To date, the most efficient instance of proofs of sequential work [Cohen and Pietrzak, Eurocrypt 2018] for N steps require the prover to have \(\sqrt{N}\) memory and to run for \(N + \sqrt{N}\) steps. Using incremental proofs of sequential work we can bring down the prover’s storage complexity to \(\log N\) and its running time to N.
We propose two different constructions of incremental proofs of sequential work: Our first scheme requires a single processor and introduces a poly-logarithmic factor in the proof size when compared with the proposals of Cohen and Pietrzak. Our second scheme assumes \(\log N\) parallel processors but brings down the overhead of the proof size to a factor of 9. Both schemes are simple to implement and only rely on hash functions (modelled as random oracles).
Nico Döttling, Russell W. F. Lai, Giulio Malavolta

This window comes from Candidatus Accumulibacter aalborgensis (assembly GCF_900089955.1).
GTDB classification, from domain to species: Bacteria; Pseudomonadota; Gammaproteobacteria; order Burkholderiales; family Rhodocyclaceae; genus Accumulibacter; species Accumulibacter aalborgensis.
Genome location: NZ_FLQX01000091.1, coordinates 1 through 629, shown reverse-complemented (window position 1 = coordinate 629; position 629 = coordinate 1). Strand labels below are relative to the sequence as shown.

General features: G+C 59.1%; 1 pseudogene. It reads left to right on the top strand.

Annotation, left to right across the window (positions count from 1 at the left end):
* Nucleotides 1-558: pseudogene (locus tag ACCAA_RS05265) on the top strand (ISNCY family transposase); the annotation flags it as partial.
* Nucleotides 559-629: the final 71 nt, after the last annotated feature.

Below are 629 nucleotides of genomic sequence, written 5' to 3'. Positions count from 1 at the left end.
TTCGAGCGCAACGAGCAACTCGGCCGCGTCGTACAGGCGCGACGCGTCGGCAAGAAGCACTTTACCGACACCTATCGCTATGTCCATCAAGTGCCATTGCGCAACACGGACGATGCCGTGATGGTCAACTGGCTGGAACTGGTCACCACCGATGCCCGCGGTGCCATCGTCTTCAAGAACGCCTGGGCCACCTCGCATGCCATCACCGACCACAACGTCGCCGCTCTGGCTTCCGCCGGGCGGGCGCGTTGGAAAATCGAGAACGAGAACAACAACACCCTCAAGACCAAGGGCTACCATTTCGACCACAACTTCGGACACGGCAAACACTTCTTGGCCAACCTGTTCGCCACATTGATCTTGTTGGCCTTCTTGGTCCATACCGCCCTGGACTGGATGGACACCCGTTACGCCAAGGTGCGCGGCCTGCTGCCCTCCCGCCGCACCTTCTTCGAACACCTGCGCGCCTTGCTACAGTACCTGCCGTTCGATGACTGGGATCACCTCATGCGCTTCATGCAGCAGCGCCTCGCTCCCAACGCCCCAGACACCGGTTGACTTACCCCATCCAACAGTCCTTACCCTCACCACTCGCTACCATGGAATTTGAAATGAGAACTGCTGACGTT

Tight Proofs of Space and Replication

We construct a concretely practical proof-of-space (PoS) with arbitrarily tight security based on stacked depth robust graphs and constant-degree expander graphs. A proof-of-space (PoS) is an interactive proof system where a prover demonstrates that it is persistently using space to store information. A PoS is arbitrarily tight if the honest prover uses exactly N space and for any \(\epsilon > 0\) the construction can be tuned such that no adversary can pass verification using less than \((1-\epsilon ) N\) space. Most notably, the degree of the graphs in our construction are independent of \(\epsilon \), and the number of layers is only \(O(\log (1/\epsilon ))\). The proof size is \(O(d/\epsilon )\). The degree d depends on the depth robust graphs, which are only required to maintain \(\varOmega (N)\) depth in subgraphs on 80% of the nodes. Our tight PoS is also secure against parallel attacks.
Tight proofs of space are necessary for proof-of-replication (PoRep), which is a publicly verifiable proof that the prover is dedicating unique resources to storing one or more retrievable replicas of a specified file. Our main PoS construction can be used as a PoRep, but data extraction is as inefficient as replica generation. We present a second variant of our construction called ZigZag PoRep that has fast/parallelizable data extraction compared to replica generation and maintains the same space tightness while only increasing the number of levels by roughly a factor two.